by Matt Rosenberg September 27th, 2012
In a report aired publicly today at the board meeting of the Seattle region’s three-county regional transit agency Sound Transit, its Citizen Oversight Panel said at half of original projected passenger levels, North Sounder commuter rail service running between downtown Seattle and the City of Everett in Snohomish County via Edmonds and Mukilteo isn’t drawing enough ridership now to justify its continued existence. “The status quo of low ridership and high costs on North Sounder is not acceptable,” a special working group of the COP stated to Sound Transit Board Chairman Pat McCarthy in a cover letter to the report. The COP said the markedly higher per-boarding costs for North Sounder are especially troubling when Sound Transit’s “Sound Express” buses to and from Snohomish County are often standing room only. COP’s North Sounder Alternatives Task Force in the report urged Sound Transit to work with Mukilteo and Edmonds on the difficult challenge of improving parking capacity near those stations; also to confront another big but more long-term challenge of adding a North Seattle stop; and to set a 2020 deadline for bringing average daily ridership to originally projected levels of 2,400 per weekday.
The report noted that North Sounder average daily ridership on the line has never exceeded 1,200 per day, versus 2010 levels of 2,400 to 3,200 per day projected in the agency’s road map to the voter-approved “Sound Move” measure in 1996. In contrast five Sound Transit long haul bus routes between Snohomish County and Seattle together carry an average of 8,000 passengers per day. Sound Move projected that systemwide costs per boarding would be $11.97. They were not too much higher than that in 2011 at $12.71, but on North Sounder were $32.38. Per-boarding costs for 2011 were $10.19 on the Sounder South commuter train line and $7.54 on the crowded Sound Express Snohomish County-Seattle buses which run in the I-5 corridor, three to five miles east of the waterfront North Sounder route along Puget Sound.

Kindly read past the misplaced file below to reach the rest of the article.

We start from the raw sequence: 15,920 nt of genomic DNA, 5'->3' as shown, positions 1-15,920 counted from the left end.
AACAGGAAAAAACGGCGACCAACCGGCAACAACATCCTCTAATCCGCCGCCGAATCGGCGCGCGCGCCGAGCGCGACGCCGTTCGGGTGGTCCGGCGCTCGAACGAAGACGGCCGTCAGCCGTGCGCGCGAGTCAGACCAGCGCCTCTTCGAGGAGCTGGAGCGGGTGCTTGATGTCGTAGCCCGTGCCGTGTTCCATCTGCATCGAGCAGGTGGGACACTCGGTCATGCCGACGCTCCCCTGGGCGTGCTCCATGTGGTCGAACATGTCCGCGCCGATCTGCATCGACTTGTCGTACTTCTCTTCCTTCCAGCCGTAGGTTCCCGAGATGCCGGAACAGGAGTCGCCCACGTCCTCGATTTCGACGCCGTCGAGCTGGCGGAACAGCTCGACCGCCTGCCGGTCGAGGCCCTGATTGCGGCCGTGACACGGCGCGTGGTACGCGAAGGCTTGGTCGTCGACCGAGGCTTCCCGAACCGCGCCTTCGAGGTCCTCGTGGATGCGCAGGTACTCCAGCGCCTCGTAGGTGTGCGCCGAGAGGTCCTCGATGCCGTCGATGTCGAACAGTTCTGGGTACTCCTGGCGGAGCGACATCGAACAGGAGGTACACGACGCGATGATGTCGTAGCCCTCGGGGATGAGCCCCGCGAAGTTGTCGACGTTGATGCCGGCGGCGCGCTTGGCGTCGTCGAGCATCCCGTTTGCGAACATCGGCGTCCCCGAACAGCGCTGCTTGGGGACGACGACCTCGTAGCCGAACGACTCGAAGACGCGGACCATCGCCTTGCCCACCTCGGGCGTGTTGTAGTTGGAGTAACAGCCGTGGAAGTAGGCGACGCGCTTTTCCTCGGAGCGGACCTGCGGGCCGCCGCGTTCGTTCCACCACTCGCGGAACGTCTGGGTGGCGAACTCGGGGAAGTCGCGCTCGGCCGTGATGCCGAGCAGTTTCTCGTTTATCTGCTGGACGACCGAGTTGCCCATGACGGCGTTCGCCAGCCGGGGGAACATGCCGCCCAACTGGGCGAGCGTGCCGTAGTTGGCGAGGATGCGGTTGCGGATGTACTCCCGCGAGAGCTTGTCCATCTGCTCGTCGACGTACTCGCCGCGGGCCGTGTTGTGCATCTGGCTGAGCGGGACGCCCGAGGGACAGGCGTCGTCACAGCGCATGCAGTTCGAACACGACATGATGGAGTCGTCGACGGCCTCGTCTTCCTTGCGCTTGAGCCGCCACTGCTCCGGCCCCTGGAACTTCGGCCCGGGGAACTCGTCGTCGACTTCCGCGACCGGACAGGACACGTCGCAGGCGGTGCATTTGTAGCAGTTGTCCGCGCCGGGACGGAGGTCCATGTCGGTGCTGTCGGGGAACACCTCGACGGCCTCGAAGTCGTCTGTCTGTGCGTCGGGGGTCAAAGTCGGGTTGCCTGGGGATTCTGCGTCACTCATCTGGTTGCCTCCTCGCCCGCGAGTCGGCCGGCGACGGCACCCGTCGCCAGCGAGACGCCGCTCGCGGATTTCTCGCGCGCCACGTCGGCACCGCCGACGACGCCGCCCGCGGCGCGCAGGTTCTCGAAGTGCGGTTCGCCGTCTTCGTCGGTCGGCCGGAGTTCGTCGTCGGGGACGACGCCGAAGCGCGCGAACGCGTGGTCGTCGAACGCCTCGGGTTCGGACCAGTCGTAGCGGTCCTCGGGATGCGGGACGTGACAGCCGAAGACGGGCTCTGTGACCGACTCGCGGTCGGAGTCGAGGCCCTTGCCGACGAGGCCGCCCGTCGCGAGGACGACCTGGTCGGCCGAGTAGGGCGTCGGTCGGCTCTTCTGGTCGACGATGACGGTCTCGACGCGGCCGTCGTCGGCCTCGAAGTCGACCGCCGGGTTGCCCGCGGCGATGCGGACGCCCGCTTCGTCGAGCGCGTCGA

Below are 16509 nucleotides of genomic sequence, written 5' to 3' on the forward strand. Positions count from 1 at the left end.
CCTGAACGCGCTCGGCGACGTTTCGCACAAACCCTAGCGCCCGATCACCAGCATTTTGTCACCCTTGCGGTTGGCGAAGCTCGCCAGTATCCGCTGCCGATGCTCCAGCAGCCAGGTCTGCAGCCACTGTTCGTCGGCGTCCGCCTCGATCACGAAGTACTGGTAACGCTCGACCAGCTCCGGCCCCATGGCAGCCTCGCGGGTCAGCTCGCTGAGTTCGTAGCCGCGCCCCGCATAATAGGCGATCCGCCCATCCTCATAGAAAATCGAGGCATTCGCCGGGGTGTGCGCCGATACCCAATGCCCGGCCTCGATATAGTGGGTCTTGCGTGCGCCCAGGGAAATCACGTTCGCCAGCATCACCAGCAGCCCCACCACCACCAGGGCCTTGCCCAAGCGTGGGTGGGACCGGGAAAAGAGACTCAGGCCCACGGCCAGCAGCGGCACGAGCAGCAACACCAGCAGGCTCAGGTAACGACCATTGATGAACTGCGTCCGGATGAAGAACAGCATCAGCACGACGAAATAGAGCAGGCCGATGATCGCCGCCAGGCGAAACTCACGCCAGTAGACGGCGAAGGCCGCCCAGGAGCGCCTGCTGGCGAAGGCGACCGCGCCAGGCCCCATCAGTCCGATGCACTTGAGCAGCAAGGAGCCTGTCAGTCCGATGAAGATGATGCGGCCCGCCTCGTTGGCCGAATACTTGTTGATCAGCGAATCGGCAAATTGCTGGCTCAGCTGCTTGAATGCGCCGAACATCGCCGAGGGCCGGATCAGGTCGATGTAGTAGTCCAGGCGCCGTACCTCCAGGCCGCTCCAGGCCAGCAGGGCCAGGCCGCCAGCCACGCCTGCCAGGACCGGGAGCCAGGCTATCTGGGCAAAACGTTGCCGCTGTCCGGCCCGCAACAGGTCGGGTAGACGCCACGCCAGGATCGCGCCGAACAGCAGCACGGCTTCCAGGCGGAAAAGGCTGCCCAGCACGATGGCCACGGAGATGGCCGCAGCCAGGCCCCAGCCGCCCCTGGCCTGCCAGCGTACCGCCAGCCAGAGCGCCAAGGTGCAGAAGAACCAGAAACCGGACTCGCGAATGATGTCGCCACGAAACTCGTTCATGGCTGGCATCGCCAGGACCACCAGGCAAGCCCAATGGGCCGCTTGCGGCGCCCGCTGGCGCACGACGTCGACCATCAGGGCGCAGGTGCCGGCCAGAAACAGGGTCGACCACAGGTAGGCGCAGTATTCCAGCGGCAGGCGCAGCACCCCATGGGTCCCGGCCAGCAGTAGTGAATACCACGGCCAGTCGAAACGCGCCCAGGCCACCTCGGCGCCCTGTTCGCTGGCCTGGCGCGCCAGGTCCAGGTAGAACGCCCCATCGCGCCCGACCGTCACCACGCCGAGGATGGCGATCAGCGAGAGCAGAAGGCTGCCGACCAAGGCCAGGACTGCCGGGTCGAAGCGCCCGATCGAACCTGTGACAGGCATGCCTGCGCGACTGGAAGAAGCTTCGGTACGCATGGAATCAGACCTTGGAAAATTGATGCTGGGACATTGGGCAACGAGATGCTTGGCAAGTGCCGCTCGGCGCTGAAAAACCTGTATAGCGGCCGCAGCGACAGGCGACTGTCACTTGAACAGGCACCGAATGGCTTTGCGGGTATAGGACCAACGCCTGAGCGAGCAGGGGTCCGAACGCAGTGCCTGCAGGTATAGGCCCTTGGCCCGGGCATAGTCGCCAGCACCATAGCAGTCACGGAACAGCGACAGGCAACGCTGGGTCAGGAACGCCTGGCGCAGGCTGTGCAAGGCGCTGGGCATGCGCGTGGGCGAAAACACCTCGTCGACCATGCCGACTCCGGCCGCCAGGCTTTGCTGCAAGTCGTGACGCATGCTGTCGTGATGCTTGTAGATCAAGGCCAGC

North Sounder’s poor performance appears to be due to several factors, the task force found. Parking is pinched at the Edmonds and Mukilteo stops and suburban commuters less able and likely to bike or walk to the stations. Daily round trips are limited to four through an agreement with the BNSF freight line, which also uses the tracks. Early-on plans for additional stations further south on the line, at Richmond Beach and in Seattle’s Ballard neighborhood, were never realized. Perceived and actual reliability is another issue because of rainy season mudslides. The number of trips cancelled as a result was 70 in 2011 and 41 so far this year. Even after the debris is cleared, there is 48-hour blackout on trips after a mudslide.
The task force recommends several steps to Sound Transit to try to reverse North Sounder’s fortunes.
The task force’s report emphasizes that it understands the importance of North Sounder to Snohomish county and the Sound Transit board’s commitment to it under adopted “sub-area equity” agreements spelling out who gets what in the broad, three-county service area. Nonetheless, the board adds, “we also appreciate the frustrations of the many riders who arrive at the Lynnwood, Ash Way and Mountlake Terrace transit centers every weekday morning and cannot get a seat on a bus or even board due to severe overcrowding….we appreciate the irritation of taxpayers who see an inefficient and inequitable allocation of resources to one mode that is underutilized while another is overloaded. We believe that Sound Transit and its board must seriously consider this situation.”
UPDATE: Sound Transit spokesperson Kimberly Reason said the board will have a formal response to the report in 30 days. She emphasized the agency has made a considerable investment in commuter rail to Snohomish County including more than $200 million to BNSF for an easement to use the freight line’s tracks; and that voter-approved plans also bind the agency to continuing North Sounder service. She did say that to improve North Sounder ridership, ST is exploring leasing space for surface parking near the Mukilteo and Edmonds stations, considering improvements to bike and pedestrian access, and continuing research and marketing efforts. Adding to ST Snohomish County-Seattle express bus service is a non-starter, she said, because the agency is at peak hour capacity in that respect, and because adding new coaches would require unfunded spending for the rolling stock, plus maintenance. Reason also asserted that in the long term, Puget Sound regional roads will become less and less viable due to congestion and that train transit (commuter rail and light rail) will become a better and better option compared to buses or cars.